Practising martial arts with a partner is based upon action and reaction, the role of Tori and Uke is clearly defined during basic training. The roles during randori geiko is of an alternate performance and can only described as action followed by reaction.
Reaction can be described as twofold:

  • an effcient action, throwing or control is applied followed by ukemi
  • an non-efficient action is taken over and countered with throwing or controlling

Performing the fundamental movements (tegatana dosa), the arm sweep and turn are used to bring power to the target. Body rotation increases exponentially the power on the target if the center body is synchronized with the arms and legs.

Arm sweeps may be used as an attack (atemi waza) or as a deflecting action.
When you use the arm sweep as a deflection against uke’s Atemi waza, balance disturbances or kuzushi will result. This can be followed by atemi waza or kansetsu waza by Tori.
When choosing for kansetsu waza, arm turning (twist) will be used to control Uke’s body. Using the limitations of the joints, the rotation (twisting) of the arms and/or legs of Uke will be used as a form of control of Uke’s body.
As an example, kote hineri (wrist turn or twist) will lock up the wrist, elbow, shoulder and central body. Notice Tori’s gaeshi movement and the hineri movement created in Uke’s body.

There are 2 types of arm turns possible when done by Tori and each has a special characteristic.

  • Gaeshi -> elbow moves to center line
  • Hineri -> elbow moves away from center line

When Tori usus a gaeshi or hineri movement, the effect of Uke will be either a hineri or gaeshi reaction. The previous example shows a Tori gaeshi movement with a Uke’s hineri lock.

Gaeshi and hineri are also performed via the legs. However, because of the limitations of the knee joint, leg movements are more oriented towards the stability of the body. The action of the legs is more involved in a stable posture and good footwork. The leg effect of hineri and gaeshi is most noticeable in the movements of Uke’s body. An efficient performed kote hineri will lock up completely Uke’s body included the legs. The result can be a controlling action or a throw as in the next example.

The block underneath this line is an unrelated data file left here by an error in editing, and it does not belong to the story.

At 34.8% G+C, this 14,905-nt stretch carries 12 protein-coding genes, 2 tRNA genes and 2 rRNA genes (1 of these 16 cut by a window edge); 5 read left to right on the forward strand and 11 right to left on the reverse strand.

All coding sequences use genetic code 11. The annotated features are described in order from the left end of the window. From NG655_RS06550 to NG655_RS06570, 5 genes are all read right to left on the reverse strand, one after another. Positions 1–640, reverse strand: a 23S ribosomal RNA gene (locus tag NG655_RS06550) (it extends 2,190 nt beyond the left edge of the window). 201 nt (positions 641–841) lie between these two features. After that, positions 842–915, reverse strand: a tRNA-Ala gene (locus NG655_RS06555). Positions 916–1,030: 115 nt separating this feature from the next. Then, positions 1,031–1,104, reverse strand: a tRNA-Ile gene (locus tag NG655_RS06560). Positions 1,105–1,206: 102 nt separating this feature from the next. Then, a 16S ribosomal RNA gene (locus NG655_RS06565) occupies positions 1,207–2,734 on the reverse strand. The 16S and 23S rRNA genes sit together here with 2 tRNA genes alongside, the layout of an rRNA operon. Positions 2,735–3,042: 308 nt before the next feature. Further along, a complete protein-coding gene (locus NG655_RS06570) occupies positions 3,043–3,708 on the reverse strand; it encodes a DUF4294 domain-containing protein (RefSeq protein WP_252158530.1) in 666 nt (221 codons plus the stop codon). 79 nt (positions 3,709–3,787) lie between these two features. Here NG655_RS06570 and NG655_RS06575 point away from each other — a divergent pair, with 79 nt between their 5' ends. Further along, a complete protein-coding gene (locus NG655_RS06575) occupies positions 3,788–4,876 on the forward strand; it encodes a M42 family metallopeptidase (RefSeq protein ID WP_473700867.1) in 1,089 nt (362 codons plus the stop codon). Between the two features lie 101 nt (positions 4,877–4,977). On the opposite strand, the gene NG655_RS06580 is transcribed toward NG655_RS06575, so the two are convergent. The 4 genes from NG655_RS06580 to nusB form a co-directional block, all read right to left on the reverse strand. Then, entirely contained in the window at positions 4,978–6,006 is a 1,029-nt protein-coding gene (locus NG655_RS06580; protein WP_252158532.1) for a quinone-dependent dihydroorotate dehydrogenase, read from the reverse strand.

The role of Ukemi

The role of ukemi cannot be underestimated in the training of martial arts. It is a mistake to define ukemi as solely taking a breakfall.
Ukemi is translated as “receiving body” with a quality of being passive. You might also translate it as “receptive” body, as in a body prepared to receive a blow, strike or onslaught.
Fundamentaly, ukemi can be understood as the principle “ju no ri”. Maybe you see also the relationship with polarity?

Kodokan Judo Definition
uke (“receiver”; the thrown; uke) The person who receives a technique during repetition or controlled practice.
ukemi (breakfall) General term for breakfalls designed to protect the body when thrown.
ukeru (to receive) To receive a technique or attack from your opponent, or to have a technique applied to you.

Fundamental movements, fundaments and applications

Basically, Aikido techniques are applications of fundamental movements. But it is a mistake to consider the 5 fundamental movements (Tomiki’s Tegatana no Godosa) as the “fundament” of Tomiki Aikido. In fact, these are just a few of the fundamental movements.. Other fundamental movements like footwork or shizentai (natural body) has to be practised regulary.
These fundaments can be explored in different formats, for example during Tandoku Undo Tegatana Dosa. Fundamental movements can be practised in a static or dynamic format. Static training is without footwork, while dynamic training has footwork integrated.

Shizentai, static training